Court of Appeal blasts government for Paddington Cube call-in 'muddle'

The Court of Appeal has ruled that the government should have given reasons for its refusal to call in plans for the controversial Paddington Cube scheme in London, in a decision that heritage campaigners said will 'resonate through the planning system'.

A visualisation of the finished Paddington Cube development
A visualisation of the finished Paddington Cube development

In November last year, a High Court judge upheld a decision by the then communities secretary Sajid Javid not to call in plans for the office-led redevelopment of a former Royal Mail site next to Paddington station in central London.

The proposed "Paddington Cube" is a 19-storey, 54-metre-tall office tower next to the grade I listed station and within the Bayswater conservation area.

Campaign group Save Britain's Heritage (SAVE) claimed that the glass tower would permanently harm heritage assets in the conservation area.

The High Court judge ruled that Javid had not been obliged to give his reasons for allowing Westminster City Council take the final planning decision on the scheme.

But today, the Court of Appeal ruled that Javid should have disclosed his reasons for refusing to call in the planning application.

Although work on the Paddington Cube will still go ahead, SAVE said the court's decision has crucial implications for transparency and ministerial accountability.

Appealing against the High Court ruling, Richard Harwood QC, for SAVE, accepted that there was no statutory duty on Javid to explain his reasoning, but argued that, since 2001, it had been established government policy to give reasons for refusing to call in planning applications.

The policy was announced in a green paper laid before Parliament in December 2001.

However, the practice of the Department of Communities and Local Government - now the Ministry of Housing, Communities and Local Government - changed in January 2014 and, since then, such decisions have routinely been given without reasons.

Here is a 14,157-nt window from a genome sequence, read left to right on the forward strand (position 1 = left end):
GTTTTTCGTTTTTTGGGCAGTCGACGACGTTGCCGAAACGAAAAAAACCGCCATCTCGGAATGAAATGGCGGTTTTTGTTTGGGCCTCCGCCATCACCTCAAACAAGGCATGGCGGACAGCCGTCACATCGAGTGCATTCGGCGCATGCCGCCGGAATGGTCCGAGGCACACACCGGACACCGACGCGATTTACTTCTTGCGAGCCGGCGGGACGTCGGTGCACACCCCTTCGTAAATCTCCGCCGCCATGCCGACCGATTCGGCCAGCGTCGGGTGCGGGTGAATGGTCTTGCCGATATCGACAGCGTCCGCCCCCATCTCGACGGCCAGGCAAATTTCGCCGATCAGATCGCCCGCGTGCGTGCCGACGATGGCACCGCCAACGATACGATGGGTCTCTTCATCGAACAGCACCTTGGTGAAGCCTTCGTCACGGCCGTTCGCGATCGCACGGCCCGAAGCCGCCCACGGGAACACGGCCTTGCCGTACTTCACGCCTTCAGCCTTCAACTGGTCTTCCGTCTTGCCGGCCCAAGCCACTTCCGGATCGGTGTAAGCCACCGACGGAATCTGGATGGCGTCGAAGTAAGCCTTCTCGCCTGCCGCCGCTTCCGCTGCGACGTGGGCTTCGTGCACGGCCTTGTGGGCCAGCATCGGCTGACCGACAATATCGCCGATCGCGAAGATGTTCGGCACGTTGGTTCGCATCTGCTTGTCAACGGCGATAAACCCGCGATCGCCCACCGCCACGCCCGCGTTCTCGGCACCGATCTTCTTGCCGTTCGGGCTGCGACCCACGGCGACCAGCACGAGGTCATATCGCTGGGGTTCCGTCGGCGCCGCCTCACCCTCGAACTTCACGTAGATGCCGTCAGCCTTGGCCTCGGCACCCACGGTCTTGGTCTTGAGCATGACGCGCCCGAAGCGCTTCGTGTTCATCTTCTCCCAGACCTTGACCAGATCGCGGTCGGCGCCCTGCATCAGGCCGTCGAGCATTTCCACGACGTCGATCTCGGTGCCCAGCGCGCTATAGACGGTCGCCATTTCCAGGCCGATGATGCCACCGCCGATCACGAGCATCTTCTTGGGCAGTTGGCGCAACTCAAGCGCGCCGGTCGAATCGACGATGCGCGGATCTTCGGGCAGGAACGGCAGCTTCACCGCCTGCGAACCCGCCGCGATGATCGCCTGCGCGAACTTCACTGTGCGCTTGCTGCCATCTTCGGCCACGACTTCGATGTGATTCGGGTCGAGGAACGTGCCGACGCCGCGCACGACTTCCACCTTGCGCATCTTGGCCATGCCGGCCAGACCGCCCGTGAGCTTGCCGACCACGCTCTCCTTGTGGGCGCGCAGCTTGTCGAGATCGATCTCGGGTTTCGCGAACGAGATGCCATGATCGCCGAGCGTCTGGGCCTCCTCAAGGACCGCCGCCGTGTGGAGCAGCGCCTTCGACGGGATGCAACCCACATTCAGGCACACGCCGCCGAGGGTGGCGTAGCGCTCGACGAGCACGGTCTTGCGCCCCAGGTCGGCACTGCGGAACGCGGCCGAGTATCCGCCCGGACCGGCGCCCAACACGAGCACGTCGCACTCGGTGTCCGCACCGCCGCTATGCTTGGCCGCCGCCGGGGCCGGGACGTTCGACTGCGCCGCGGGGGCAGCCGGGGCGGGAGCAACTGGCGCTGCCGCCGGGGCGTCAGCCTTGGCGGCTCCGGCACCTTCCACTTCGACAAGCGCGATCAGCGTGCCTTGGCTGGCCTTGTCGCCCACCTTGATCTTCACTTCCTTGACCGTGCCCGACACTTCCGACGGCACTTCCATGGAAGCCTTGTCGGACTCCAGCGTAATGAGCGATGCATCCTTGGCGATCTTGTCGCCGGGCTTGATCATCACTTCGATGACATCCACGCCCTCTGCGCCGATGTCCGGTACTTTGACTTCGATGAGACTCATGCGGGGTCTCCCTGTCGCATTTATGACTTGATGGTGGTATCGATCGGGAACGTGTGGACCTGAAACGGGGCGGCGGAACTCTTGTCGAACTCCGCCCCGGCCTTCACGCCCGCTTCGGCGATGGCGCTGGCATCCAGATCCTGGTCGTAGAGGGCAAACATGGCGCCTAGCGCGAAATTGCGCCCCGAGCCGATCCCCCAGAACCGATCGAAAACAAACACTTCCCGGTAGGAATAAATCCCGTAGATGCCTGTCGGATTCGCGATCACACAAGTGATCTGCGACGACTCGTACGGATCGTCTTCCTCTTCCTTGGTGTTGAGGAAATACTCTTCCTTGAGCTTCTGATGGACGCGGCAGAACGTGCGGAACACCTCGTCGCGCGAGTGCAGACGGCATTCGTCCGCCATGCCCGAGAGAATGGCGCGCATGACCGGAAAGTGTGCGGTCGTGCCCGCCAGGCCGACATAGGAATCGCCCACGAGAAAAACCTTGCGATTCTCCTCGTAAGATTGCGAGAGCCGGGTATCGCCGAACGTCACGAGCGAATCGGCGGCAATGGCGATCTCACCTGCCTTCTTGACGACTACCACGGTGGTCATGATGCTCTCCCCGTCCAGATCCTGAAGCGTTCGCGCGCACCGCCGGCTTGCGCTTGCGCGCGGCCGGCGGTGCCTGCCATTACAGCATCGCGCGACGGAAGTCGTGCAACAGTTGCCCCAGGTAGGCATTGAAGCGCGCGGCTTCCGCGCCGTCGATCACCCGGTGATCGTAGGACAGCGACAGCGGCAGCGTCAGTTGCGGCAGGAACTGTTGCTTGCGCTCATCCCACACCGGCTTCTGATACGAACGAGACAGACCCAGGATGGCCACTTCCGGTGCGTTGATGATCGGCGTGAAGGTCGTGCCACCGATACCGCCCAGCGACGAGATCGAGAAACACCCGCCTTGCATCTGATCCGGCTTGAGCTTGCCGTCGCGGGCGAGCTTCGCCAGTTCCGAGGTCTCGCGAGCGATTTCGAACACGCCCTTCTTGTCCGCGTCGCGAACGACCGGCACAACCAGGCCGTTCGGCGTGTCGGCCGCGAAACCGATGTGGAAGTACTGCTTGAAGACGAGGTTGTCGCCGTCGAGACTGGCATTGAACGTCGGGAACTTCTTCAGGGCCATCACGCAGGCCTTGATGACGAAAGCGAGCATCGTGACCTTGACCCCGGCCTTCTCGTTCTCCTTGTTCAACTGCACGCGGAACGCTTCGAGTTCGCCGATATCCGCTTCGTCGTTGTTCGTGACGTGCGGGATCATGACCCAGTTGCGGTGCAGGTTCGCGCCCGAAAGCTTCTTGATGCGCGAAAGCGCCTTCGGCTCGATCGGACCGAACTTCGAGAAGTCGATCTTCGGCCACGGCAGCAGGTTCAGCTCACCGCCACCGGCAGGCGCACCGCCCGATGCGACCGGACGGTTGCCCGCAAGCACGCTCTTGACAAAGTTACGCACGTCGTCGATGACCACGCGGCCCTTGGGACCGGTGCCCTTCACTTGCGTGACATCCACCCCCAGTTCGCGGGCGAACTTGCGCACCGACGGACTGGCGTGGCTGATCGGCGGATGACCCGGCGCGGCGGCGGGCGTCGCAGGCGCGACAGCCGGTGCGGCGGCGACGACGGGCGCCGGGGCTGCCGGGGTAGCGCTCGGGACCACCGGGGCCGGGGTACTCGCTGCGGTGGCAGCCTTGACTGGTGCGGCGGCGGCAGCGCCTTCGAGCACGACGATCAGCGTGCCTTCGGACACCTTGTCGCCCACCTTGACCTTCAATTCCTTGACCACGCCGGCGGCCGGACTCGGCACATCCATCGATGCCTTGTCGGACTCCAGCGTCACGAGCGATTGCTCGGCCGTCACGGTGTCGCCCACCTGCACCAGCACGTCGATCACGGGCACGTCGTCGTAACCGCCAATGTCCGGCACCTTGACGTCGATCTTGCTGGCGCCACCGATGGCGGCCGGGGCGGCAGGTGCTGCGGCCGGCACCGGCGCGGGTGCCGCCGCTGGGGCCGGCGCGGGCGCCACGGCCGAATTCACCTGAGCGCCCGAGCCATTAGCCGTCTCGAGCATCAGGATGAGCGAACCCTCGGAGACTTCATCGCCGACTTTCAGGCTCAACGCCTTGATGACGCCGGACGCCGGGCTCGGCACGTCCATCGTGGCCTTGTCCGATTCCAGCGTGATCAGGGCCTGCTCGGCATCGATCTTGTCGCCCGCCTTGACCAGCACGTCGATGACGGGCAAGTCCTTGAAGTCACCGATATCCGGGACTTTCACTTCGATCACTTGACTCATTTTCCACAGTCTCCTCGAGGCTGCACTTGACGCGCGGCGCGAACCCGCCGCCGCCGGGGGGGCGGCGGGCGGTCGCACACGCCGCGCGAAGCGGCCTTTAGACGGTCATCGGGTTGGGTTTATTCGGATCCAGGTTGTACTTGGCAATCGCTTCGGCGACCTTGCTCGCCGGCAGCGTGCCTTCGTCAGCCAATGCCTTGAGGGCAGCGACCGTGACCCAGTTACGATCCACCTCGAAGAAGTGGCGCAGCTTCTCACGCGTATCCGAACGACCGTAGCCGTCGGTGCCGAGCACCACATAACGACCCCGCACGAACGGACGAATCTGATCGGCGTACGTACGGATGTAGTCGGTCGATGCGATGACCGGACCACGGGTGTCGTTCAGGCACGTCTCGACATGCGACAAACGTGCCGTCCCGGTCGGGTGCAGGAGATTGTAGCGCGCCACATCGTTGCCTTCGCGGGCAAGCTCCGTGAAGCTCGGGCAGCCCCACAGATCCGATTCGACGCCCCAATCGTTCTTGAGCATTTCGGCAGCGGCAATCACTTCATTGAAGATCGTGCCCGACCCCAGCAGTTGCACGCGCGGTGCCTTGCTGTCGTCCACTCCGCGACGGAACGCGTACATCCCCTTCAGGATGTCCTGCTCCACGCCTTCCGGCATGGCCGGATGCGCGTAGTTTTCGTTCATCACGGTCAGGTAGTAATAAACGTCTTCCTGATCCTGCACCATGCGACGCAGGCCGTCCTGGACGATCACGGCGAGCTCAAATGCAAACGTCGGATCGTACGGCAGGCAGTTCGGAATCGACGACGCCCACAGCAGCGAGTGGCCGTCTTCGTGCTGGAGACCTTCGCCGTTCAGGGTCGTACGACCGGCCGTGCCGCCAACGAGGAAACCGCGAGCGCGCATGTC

Harwood said the shift in practice came about because civil servants were simply "unaware" of the green paper.

Upholding SAVE's appeal today, Lord Justice Coulson said there could be no doubt that, in 2001, the government had made "an express promise that reasons would be given" for decisions to not call in planning applications.

Ruling that SAVE had a "legitimate expectation" that reasons would be given in the Paddington Cube case, he said: "I do not consider that the relevant promise has ever been withdrawn."

He added: "It is a recipe for administrative chaos if a legitimate expectation can be generated by an unequivocal ministerial promise, only for it then to be lost as a result of an unadvertised change of practice."

Matters got "worse" for the department, when it emerged that "nobody in the department recalled or had in mind" the policy promise made in 2001 when the practice of giving reasons for call-in decisions was changed in 2014, said the judge.

"Mr Harwood was right to submit that the change in practice relied on by the secretary of state was brought about by ignorance of the 2001 policy promise," he added.

Government lawyers argued that the change in practice was now well established and reflected on departmental stationery, but the judge ruled: "I do not accept the proposition that a policy which has been promised can be withdraw simply by a change in the template of letters."

The judge, sitting with Sir Andrew McFarlane and Lord Justice Singh, concluded that SAVE's legitimate expectation that reasons would be given "did not come to an end as a result of the confusion and muddle" within the department when the practice was changed in 2014.

The court formally declared that SAVE should have been given reasons for Javid's refusal to call in the application.

Marcus Binney, executive president of SAVE, said: "In recent years it has become increasingly hard to secure public inquiries into even the most controversial schemes which have attracted major opposition both locally and nationally, and which are often approved by councils in complete disregard of their own planning policies – as in this case.

"The ringing judgment, calling ministers and civil servants to account, and criticising a major Whitehall blunder, will resonate through the planning system."

Henrietta Billings, director of SAVE Britain’s Heritage, said: "This is a fantastic result that opens up the decision making process for highly contested major schemes across the country. It literally changes the landscape of decision making – and is a major victory for openness and transparency."

R on the Application of Save Britain's Heritage v Secretary of State for Communities and Local Government. Case Number: C1/2017/3462

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